At diagnosis, the most common symptom was nocturia (71%), followed by incomplete emptying (59.9), urgency (58%), weak urinary stream (57%) and frequency (49.3%) (Figure 1). A major difference between countries was recorded in the frequency rate: frequency was the most common symptom in France (higher even than nocturia 79% vs. 71%) whereas its rate was negligible in the UK (15%). Chronic treatment (on average 42 ± 41 months) with alpha1-adrenergic receptor antagonists and/or 5-alpha-reductase inhibitors did not solve symptoms in many patients: the rate of asymptomatic patients never exceeded 16%. The most common symptom was still nocturia (48%), followed by weak stream (36.3%), incomplete emptying (28.1%), urgency, frequency (23%) and difficulty initiating micturition (17.9%) (Figure 1). Analysis of the symptoms’ pattern showed that the most common combination was the triad nocturia–frequency–feeling of incomplete emptying (22.6%) (Figure 2). The symptoms’ pattern was similar in all countries, with slight differences in UK, where frequency was much less common, so that the most common combination in UK was nocturia + feeling of incomplete emptying (38%) and in France, where, on the contrary, the most common combination was nocturia + frequency (32%).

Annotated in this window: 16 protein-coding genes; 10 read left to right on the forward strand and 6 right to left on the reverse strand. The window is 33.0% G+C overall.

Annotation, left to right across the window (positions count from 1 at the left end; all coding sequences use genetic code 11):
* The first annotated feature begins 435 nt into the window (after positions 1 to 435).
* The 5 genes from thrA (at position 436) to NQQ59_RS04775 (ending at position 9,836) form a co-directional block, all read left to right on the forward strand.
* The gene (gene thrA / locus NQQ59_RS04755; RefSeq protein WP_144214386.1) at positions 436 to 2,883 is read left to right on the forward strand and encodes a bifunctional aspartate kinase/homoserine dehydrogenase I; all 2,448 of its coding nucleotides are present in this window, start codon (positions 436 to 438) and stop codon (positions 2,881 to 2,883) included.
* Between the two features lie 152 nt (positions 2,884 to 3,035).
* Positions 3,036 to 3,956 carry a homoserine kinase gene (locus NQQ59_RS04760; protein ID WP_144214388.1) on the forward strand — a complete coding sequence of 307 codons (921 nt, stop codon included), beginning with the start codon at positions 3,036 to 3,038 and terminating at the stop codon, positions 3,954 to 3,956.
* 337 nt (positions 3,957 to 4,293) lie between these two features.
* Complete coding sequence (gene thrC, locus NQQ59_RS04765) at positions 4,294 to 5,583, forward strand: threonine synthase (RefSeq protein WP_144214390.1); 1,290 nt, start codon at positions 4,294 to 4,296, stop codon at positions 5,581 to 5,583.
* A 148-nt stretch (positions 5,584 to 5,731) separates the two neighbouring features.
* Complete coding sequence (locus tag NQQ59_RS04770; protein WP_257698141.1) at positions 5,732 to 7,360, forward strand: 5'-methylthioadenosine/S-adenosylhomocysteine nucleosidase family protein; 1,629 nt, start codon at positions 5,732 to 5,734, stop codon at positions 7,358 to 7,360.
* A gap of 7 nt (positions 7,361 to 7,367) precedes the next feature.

image

Figure 1.  5 EU countries – current conditions vs. symptoms at 1° BPH diagnosis (weighted average)

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image